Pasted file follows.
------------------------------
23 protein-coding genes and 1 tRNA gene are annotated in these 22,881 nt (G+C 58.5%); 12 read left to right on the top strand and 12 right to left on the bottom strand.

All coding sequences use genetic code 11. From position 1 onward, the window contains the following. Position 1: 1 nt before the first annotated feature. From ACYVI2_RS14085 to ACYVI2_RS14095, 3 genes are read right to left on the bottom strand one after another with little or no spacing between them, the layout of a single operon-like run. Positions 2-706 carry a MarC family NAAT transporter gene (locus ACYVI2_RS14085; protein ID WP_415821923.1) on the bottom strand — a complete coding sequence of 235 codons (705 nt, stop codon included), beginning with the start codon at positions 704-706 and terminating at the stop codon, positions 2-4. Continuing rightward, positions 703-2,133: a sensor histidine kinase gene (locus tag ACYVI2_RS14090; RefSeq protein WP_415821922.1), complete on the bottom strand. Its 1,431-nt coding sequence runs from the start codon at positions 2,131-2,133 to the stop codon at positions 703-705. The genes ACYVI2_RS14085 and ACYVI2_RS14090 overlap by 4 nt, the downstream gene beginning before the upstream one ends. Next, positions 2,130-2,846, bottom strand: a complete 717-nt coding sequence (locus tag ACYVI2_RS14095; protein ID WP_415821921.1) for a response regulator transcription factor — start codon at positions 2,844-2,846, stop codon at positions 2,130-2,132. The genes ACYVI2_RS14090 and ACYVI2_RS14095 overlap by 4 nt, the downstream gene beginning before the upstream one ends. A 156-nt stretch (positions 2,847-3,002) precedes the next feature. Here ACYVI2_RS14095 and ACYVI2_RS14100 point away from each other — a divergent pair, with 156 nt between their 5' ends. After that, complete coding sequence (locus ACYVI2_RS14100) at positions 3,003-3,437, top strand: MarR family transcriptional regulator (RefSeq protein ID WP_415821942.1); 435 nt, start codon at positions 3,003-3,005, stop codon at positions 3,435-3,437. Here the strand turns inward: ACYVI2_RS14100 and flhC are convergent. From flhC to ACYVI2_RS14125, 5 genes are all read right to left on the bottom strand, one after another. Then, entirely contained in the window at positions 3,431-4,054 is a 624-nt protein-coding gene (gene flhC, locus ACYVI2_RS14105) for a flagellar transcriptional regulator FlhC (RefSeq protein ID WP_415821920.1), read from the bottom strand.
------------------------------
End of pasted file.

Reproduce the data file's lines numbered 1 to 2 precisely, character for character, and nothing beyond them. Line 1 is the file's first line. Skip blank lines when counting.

23 protein-coding genes and 1 tRNA gene are annotated in these 22,881 nt (G+C 58.5%); 12 read left to right on the top strand and 12 right to left on the bottom strand.

All coding sequences use genetic code 11. From position 1 onward, the window contains the following. Position 1: 1 nt before the first annotated feature. From ACYVI2_RS14085 to ACYVI2_RS14095, 3 genes are read right to left on the bottom strand one after another with little or no spacing between them, the layout of a single operon-like run. Positions 2-706 carry a MarC family NAAT transporter gene (locus ACYVI2_RS14085; protein ID WP_415821923.1) on the bottom strand — a complete coding sequence of 235 codons (705 nt, stop codon included), beginning with the start codon at positions 704-706 and terminating at the stop codon, positions 2-4. Continuing rightward, positions 703-2,133: a sensor histidine kinase gene (locus tag ACYVI2_RS14090; RefSeq protein WP_415821922.1), complete on the bottom strand. Its 1,431-nt coding sequence runs from the start codon at positions 2,131-2,133 to the stop codon at positions 703-705. The genes ACYVI2_RS14085 and ACYVI2_RS14090 overlap by 4 nt, the downstream gene beginning before the upstream one ends. Next, positions 2,130-2,846, bottom strand: a complete 717-nt coding sequence (locus tag ACYVI2_RS14095; protein ID WP_415821921.1) for a response regulator transcription factor — start codon at positions 2,844-2,846, stop codon at positions 2,130-2,132. The genes ACYVI2_RS14090 and ACYVI2_RS14095 overlap by 4 nt, the downstream gene beginning before the upstream one ends. A 156-nt stretch (positions 2,847-3,002) precedes the next feature. Here ACYVI2_RS14095 and ACYVI2_RS14100 point away from each other — a divergent pair, with 156 nt between their 5' ends. After that, complete coding sequence (locus ACYVI2_RS14100) at positions 3,003-3,437, top strand: MarR family transcriptional regulator (RefSeq protein ID WP_415821942.1); 435 nt, start codon at positions 3,003-3,005, stop codon at positions 3,435-3,437. Here the strand turns inward: ACYVI2_RS14100 and flhC are convergent. From flhC to ACYVI2_RS14125, 5 genes are all read right to left on the bottom strand, one after another. Then, entirely contained in the window at positions 3,431-4,054 is a 624-nt protein-coding gene (gene flhC, locus ACYVI2_RS14105) for a flagellar transcriptional regulator FlhC (RefSeq protein ID WP_415821920.1), read from the bottom strand.